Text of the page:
The FireFlash report

The Gary Anderson's 'FireFlash' plausibility report (2015 edit).

The Gary Anderson's 'FireFlash' plausibility report 

What is the 'FireFlash'?
The Fireflash, a hypersonic airliner, appeared in the episodes "Trapped in the Sky", "Operation Crash-Dive", "The Impostors", "The Man From MI.5", "The Duchess Assignment" and "Security Hazard". (Thunderbirds TV series).

It has six atomic motors that enable it to stay in the air for a maximum of six months; however, their radiation shielding must be maintained frequently, or the passengers will only be able to spend a maximum of three hours in the aircraft before succumbing to radiation sickness.
Fireflash's maximum speed is Mach 6 (approximately 4,500 mph or 7,200 km/h), and can fly at heights above 250,000 feet (76 km). 

A novel feature is that the flight deck is built into the tail fin. Like the real-world Airbus A380 she has two decks, but also features luxury facilities such as a cocktail lounge housed within glazed sections of the wings leading edges. Fireflash was commissioned by Air Terranean (a.k.a.: Terranean Airways).

Basic design features:

Wings and fuselage:
The Fireflash is a fictional hyper sonic airliner. It's estimated size is about 1.2-1.6 of a Boeing 747. The FireFlash has a long and narrow fuselage. In the front nose section of the plane there are twin Cannard surfaces. Main wing is swept and located back in the aft section. Tail section is a "T-tail" configuration, just behind the main wing location.

Engines location and arrangement:
There are six engines located up on each wing tip of the "T-tail" horizontal stabilizer, in two nacelles (three engines in each nacelle). Two horizontal fins are connected to each nacelle at the outboard side of the nacelle.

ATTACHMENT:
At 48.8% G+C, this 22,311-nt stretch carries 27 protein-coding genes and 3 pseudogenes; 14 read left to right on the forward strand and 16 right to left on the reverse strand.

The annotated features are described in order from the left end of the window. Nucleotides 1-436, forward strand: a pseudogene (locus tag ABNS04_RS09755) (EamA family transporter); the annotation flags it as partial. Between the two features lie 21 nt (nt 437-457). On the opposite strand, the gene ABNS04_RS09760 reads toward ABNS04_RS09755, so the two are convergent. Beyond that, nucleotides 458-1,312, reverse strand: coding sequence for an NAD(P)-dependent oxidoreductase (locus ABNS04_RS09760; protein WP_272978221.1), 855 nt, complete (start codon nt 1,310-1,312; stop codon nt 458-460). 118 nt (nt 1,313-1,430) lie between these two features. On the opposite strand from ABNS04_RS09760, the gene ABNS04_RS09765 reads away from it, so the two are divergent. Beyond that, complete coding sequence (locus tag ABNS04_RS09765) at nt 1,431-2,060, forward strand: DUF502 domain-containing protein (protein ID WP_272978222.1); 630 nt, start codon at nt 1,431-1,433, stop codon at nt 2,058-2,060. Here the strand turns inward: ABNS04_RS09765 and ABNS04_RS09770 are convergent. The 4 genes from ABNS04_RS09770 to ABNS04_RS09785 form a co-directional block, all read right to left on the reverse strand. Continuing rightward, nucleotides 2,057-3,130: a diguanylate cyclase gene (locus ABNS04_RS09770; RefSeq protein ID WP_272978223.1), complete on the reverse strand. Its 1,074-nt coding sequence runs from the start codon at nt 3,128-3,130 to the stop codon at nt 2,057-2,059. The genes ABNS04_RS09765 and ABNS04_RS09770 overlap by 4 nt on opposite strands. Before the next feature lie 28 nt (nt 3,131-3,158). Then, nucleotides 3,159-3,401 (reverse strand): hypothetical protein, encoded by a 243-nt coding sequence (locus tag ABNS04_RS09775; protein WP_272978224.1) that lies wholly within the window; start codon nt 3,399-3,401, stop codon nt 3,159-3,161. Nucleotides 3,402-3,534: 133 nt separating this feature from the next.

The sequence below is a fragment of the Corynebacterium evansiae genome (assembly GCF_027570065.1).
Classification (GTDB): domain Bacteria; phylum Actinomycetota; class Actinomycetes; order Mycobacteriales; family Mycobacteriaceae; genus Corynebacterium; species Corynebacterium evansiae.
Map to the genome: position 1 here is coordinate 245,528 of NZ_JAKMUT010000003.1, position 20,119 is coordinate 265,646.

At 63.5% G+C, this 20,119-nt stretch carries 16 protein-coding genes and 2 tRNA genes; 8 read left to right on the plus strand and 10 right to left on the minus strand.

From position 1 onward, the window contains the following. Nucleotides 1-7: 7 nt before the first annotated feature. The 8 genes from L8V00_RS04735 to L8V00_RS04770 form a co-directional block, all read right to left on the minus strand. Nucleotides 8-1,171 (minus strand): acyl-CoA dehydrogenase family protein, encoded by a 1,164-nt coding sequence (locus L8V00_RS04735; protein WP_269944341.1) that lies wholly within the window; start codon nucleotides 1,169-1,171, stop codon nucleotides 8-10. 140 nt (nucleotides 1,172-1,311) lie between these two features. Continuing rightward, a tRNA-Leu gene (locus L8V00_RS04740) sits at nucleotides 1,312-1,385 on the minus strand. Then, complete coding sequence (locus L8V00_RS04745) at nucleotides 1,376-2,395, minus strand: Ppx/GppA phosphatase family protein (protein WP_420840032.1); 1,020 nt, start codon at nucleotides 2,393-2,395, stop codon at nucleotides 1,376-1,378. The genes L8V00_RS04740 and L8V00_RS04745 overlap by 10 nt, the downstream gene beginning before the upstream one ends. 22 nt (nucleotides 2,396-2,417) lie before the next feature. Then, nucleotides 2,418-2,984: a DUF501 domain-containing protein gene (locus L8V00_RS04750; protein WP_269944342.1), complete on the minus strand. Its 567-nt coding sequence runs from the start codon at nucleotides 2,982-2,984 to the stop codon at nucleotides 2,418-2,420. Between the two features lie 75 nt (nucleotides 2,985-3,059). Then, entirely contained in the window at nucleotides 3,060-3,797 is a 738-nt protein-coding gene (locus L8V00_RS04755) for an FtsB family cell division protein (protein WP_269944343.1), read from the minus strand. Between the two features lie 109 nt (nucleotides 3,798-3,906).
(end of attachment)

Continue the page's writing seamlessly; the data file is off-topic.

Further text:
Landing gears:
Main landing gears are located in aerodynamic pods, on each wing tip of the main wing. Nose gear is located behind to the nose section (like in the XB-70 or SR-71).

Cockpit location:
The cockpit of the Fireflash is located on the leading edge of the vertical fin at the tail section (!!).

Considering these basic structural features of the FireFlash, we can see some design problems which might not allow it to perform as planned, therefore not being a plausible aircraft.

Landing gears arrangement problems: 
Locating the main landing gears in the wingtips of a giant airliner can limit it's runway operations. Many airliners taxi on the runway, while their main landing gears travels on the middle 1/3 section of the runway width. This allows for example crosswind landings with the landing gears always in the middle 1/3 section of the runway, while the nose of the aircraft pointing sideways. Sometimes, while taxiing, airliner's wing tips gets out of the runway/taxiway area, as it's wheels most of the time travels on the middle section of the taxiway.

The landing gears arrangement feature of the FireFlash will limit it's taxiing operations on standard runways/taxiways. It will also narrow the possibility for directional correction in takeoffs, landings or any runway emergencies.  Until we change the design, runway operation is limited. (or it can be operated in a very wide taxiways and runways airports).

Engine location issues:
Locating the engines way back in the tail section, and way up on the T-tail horizontal stabilizer is basically wrong. This is the most severe design flaw which badly affects the FireFlash performance: Low speed, high speed and flight ceiling limitations.  

Low speed flying - a real trap in the sky:
When flying at low speeds, lift forces on the flying surfaces are maxed out and the aircraft is relatively close to it's stall speed. Flying slow (in a normal condition), while having six powerful engines which are located way aft and way up to the center of gravity, is not so smart; when engine thrust is needed while flying slow or close to the stall speed (for a 'go-around' procedure for example), the thrust of the engines will cause a nose-down moment (because of the moments it will produce, being way above and behind the center of gravity of the plane), therefore, In a low flying speed and a high engines thrust, the nose-down moment will be much higher than the lift forces on the flying surfaces, being close to the stall speed. This will cause major problems in controlling the aircraft in low flying speeds, when high engine thrust is needed. Adding power to the engines while flying slow will force the plane to nose down without having the needed lift from the flying surfaces to encounter this moment. Stalls at low altitude are not recoverable because of this reason. 

Low speed/high power pitch input and trim limitations: